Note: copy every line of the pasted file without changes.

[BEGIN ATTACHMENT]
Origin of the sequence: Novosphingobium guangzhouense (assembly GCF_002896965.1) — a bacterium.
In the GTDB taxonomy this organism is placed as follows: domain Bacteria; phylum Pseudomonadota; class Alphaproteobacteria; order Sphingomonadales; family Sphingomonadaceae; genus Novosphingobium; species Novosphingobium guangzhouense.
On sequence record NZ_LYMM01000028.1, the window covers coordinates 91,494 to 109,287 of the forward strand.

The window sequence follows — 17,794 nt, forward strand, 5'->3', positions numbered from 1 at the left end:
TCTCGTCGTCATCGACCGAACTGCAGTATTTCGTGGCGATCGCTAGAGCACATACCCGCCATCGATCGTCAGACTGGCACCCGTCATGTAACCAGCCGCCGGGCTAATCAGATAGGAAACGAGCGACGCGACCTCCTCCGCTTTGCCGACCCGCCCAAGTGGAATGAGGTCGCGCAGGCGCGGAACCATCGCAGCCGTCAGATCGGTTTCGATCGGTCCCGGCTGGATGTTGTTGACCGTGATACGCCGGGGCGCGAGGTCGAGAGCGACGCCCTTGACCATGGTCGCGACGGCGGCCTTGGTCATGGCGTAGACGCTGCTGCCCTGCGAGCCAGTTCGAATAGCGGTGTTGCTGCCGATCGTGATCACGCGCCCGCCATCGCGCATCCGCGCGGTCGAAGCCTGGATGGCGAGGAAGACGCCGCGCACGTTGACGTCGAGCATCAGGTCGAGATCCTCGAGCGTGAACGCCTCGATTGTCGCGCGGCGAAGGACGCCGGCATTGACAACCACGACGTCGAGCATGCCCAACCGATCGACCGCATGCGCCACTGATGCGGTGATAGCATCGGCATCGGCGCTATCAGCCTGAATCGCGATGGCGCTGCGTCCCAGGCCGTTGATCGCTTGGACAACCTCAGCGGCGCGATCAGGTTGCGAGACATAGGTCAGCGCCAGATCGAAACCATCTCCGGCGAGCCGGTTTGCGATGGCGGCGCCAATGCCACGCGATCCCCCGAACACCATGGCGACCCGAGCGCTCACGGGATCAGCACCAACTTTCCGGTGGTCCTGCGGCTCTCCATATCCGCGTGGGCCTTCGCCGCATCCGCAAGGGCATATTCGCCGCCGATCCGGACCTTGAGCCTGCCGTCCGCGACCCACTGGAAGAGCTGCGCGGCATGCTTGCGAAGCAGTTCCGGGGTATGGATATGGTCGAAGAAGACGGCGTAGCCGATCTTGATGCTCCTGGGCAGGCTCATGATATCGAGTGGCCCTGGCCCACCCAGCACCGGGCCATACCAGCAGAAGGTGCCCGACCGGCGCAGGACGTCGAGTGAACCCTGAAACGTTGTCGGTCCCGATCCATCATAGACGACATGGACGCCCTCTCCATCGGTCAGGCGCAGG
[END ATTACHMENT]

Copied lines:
Origin of the sequence: Novosphingobium guangzhouense (assembly GCF_002896965.1) — a bacterium.
In the GTDB taxonomy this organism is placed as follows: domain Bacteria; phylum Pseudomonadota; class Alphaproteobacteria; order Sphingomonadales; family Sphingomonadaceae; genus Novosphingobium; species Novosphingobium guangzhouense.
On sequence record NZ_LYMM01000028.1, the window covers coordinates 91,494 to 109,287 of the forward strand.

The window sequence follows — 17,794 nt, forward strand, 5'->3', positions numbered from 1 at the left end:
TCTCGTCGTCATCGACCGAACTGCAGTATTTCGTGGCGATCGCTAGAGCACATACCCGCCATCGATCGTCAGACTGGCACCCGTCATGTAACCAGCCGCCGGGCTAATCAGATAGGAAACGAGCGACGCGACCTCCTCCGCTTTGCCGACCCGCCCAAGTGGAATGAGGTCGCGCAGGCGCGGAACCATCGCAGCCGTCAGATCGGTTTCGATCGGTCCCGGCTGGATGTTGTTGACCGTGATACGCCGGGGCGCGAGGTCGAGAGCGACGCCCTTGACCATGGTCGCGACGGCGGCCTTGGTCATGGCGTAGACGCTGCTGCCCTGCGAGCCAGTTCGAATAGCGGTGTTGCTGCCGATCGTGATCACGCGCCCGCCATCGCGCATCCGCGCGGTCGAAGCCTGGATGGCGAGGAAGACGCCGCGCACGTTGACGTCGAGCATCAGGTCGAGATCCTCGAGCGTGAACGCCTCGATTGTCGCGCGGCGAAGGACGCCGGCATTGACAACCACGACGTCGAGCATGCCCAACCGATCGACCGCATGCGCCACTGATGCGGTGATAGCATCGGCATCGGCGCTATCAGCCTGAATCGCGATGGCGCTGCGTCCCAGGCCGTTGATCGCTTGGACAACCTCAGCGGCGCGATCAGGTTGCGAGACATAGGTCAGCGCCAGATCGAAACCATCTCCGGCGAGCCGGTTTGCGATGGCGGCGCCAATGCCACGCGATCCCCCGAACACCATGGCGACCCGAGCGCTCACGGGATCAGCACCAACTTTCCGGTGGTCCTGCGGCTCTCCATATCCGCGTGGGCCTTCGCCGCATCCGCAAGGGCATATTCGCCGCCGATCCGGACCTTGAGCCTGCCGTCCGCGACCCACTGGAAGAGCTGCGCGGCATGCTTGCGAAGCAGTTCCGGGGTATGGATATGGTCGAAGAAGACGGCGTAGCCGATCTTGATGCTCCTGGGCAGGCTCATGATATCGAGTGGCCCTGGCCCACCCAGCACCGGGCCATACCAGCAGAAGGTGCCCGACCGGCGCAGGACGTCGAGTGAACCCTGAAACGTTGTCGGTCCCGATCCATCATAGACGACATGGACGCCCTCTCCATCGGTCAGGCGCAGG